Implementing bioburden reduction and control on the deliquescent hydrogel of the HABIT/ExoMars 2020 instrument

Thasshwin Mathanlal*, Miracle Israel Nazarious, Abhilash Vakkada Ramachandran, Maria-Paz Zorzano, Javier Martin-Torres, Petra Rettberg

*Corresponding author for this work

Research output: Contribution to journalArticle

1 Citation (Scopus)
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Abstract

The HabitAbility: Brines, Irradiation and Temperature (HABIT) instrument will be part of the ExoMars 2020 mission (ESA/Roscosmos) and will be the first European In-situ Resource Utilization (ISRU) instrument capable of producing liquid water on Mars. HABIT is composed by two modules: Environmental Package (EnvPack) and Brine Observation Transition To Liquid Experiment (BOTTLE). EnvPack will help to study the current habitability conditions on Mars investigating the air and surface thermal ranges and Ultraviolet (UV) irradiance; and BOTTLE is a container with four independent vessels housing deliquescent salts, which are known to be present on Mars, where the liquid water will be produced after deliquescence. In order to prevent capillarity of deliquescent or hydrated salts, a mixture of deliquescent salts with Super Absorbent Polymer (SAP) based on polyacrylamide is utilized. This mixture has deliquescent and hydrogel properties and can be reused by applying a thermal cycle, complying thus with the purpose of the instrument. A High Efficiency Particulate Air (HEPA) grade filter made of polytetrafluroethylene (PTFE) porous membrane sandwiched between spunbounded non-woven fabric stands as a physical barrier allowing interaction between the gaseous molecules of the Martian atmosphere and the salt mixtures, and at the same time preventing the passage of any potential biological contamination from the cells to the outside or vice-versa. In addition to the physical barrier, a strict bioburden reduction and analysis procedure is applied to the hardware and the contained salt mixtures adhering to the European Cooperation for Space Standardization protocol of microbial examination of flight hardware (ECSS-Q-ST-70-55C). The deliquescent salts and the SAP products need to be properly treated independently to adhere to the planetary protection protocols. In this manuscript, we describe the bioburden reduction process utilized to sterilize the salt mixtures in BOTTLE and the assays adopted to validate the sterilization. We also describe the construction of a low-cost, portable ISO 7 cleanroom tent, exclusively designed for planetary protection tests. The sterilization process involves Dry Heat Microbial Reduction (DHMR) of the deliquescent salts and the SAP mixtures. The performance of SAP after DHMR is validated to ensure its working efficiency after sterilization. A slightly modified version of the standard swab assay is used in the validation process and a comparison is made between samples exposed to a thermal shock treatment and those without thermal shock, to determine the best assay to be applied for future space hardware utilizing such salt mixtures for planetary investigation and In-Situ Resource Utilization (ISRU). The demonstration of the compatibility of these products with the processes commonly required for space applications has implications for the future exploration of Mars.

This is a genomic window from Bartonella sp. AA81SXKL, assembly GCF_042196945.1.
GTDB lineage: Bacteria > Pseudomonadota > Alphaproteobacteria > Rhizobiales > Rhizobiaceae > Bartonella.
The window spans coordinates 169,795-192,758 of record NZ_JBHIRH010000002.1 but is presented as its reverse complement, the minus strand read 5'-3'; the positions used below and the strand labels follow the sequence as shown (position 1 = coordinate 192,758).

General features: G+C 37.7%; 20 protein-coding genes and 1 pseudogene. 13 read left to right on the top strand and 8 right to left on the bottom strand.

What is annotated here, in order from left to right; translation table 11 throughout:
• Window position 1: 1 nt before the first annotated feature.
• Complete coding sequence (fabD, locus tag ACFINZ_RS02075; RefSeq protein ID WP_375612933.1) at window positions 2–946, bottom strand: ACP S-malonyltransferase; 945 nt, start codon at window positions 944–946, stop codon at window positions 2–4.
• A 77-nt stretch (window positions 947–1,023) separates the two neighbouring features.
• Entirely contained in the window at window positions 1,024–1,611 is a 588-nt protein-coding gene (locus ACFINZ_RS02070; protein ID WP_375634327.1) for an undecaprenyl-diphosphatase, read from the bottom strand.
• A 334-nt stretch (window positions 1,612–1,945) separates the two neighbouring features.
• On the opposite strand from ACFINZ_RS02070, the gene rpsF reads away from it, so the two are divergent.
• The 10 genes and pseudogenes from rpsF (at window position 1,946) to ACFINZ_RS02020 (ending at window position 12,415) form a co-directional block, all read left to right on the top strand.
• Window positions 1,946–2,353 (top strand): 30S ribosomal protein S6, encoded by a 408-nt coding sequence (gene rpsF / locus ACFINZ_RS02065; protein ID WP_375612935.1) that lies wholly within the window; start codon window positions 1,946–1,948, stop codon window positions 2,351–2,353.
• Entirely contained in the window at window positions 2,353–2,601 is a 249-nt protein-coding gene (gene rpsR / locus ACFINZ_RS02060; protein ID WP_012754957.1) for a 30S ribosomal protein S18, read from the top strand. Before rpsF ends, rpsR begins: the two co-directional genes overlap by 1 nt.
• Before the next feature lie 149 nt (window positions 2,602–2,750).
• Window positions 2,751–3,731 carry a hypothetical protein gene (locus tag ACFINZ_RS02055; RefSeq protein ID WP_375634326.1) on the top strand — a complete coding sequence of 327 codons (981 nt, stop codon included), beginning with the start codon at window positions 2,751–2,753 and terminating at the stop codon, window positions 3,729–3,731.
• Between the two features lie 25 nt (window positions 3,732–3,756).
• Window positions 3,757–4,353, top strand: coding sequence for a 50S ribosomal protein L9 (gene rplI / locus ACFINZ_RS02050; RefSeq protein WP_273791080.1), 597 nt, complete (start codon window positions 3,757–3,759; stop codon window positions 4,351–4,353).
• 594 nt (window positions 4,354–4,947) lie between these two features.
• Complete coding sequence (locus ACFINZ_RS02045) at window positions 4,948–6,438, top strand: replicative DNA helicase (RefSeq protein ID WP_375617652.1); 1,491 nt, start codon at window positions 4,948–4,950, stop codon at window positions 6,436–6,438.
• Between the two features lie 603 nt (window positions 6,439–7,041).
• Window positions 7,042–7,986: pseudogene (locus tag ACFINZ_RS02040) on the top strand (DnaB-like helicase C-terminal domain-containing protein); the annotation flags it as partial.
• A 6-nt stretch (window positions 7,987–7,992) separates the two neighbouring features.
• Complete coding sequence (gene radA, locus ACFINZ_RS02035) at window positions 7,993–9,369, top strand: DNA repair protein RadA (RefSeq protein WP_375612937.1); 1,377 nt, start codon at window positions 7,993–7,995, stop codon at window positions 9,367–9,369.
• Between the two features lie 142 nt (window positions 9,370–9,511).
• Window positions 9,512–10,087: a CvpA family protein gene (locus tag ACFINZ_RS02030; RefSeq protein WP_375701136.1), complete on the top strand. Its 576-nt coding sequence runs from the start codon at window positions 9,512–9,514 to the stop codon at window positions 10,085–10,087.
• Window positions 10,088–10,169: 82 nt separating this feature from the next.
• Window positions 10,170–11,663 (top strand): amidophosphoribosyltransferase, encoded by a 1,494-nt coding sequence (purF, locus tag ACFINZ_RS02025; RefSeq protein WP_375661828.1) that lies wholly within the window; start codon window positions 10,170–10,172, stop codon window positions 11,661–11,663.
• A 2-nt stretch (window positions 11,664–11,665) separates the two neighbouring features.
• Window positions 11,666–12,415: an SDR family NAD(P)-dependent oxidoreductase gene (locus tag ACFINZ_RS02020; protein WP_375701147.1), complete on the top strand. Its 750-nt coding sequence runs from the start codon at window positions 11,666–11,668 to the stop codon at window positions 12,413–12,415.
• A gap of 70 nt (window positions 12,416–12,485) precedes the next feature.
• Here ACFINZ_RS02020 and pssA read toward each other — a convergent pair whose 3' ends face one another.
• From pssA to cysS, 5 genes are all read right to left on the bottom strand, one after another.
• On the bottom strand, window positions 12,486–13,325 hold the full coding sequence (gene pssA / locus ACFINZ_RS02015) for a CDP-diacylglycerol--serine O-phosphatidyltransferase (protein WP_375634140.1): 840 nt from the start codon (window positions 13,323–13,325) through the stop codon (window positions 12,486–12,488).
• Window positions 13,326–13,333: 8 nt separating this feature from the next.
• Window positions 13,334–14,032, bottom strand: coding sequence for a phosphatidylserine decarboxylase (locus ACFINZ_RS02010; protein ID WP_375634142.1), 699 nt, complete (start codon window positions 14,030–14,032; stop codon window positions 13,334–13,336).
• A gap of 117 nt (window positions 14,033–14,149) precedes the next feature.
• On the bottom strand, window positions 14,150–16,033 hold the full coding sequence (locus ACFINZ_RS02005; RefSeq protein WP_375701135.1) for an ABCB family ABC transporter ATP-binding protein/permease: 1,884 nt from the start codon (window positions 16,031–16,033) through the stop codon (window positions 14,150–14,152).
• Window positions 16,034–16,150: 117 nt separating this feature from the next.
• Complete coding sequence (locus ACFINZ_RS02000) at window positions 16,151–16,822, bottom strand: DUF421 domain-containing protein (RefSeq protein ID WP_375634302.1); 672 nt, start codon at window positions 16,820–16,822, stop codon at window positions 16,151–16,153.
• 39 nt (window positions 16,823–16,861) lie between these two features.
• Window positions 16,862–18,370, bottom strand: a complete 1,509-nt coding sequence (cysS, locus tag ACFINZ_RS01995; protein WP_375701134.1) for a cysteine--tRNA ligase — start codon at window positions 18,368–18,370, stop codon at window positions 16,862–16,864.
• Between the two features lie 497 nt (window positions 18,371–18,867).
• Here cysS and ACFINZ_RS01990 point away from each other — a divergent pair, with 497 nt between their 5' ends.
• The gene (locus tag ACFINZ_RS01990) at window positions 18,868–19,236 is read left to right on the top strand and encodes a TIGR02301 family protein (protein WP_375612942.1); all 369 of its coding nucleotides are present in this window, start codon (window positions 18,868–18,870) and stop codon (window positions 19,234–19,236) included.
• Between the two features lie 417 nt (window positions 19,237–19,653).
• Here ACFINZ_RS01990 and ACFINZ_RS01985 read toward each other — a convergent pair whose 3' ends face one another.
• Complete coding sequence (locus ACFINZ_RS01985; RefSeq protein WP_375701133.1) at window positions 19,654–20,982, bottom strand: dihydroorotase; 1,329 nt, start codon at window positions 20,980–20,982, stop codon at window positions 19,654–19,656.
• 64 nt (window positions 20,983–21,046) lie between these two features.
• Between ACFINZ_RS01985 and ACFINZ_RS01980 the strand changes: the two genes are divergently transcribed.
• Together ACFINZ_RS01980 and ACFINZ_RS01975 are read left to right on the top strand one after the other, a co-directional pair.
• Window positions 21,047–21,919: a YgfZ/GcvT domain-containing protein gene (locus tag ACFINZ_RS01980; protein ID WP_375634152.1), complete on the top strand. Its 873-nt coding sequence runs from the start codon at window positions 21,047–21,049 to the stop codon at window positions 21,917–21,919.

Original languageEnglish
Pages (from-to)232-239
Number of pages8
JournalActa Astronautica
Volume173
Early online date21 Apr 2020
DOIs
Publication statusE-pub ahead of print - 21 Apr 2020

Keywords

  • Planetary protection
  • Bioburden control
  • Bioburden assay
  • Dry heat microbial reduction
  • PERCHLORATE REDUCTION
  • LIQUID WATER

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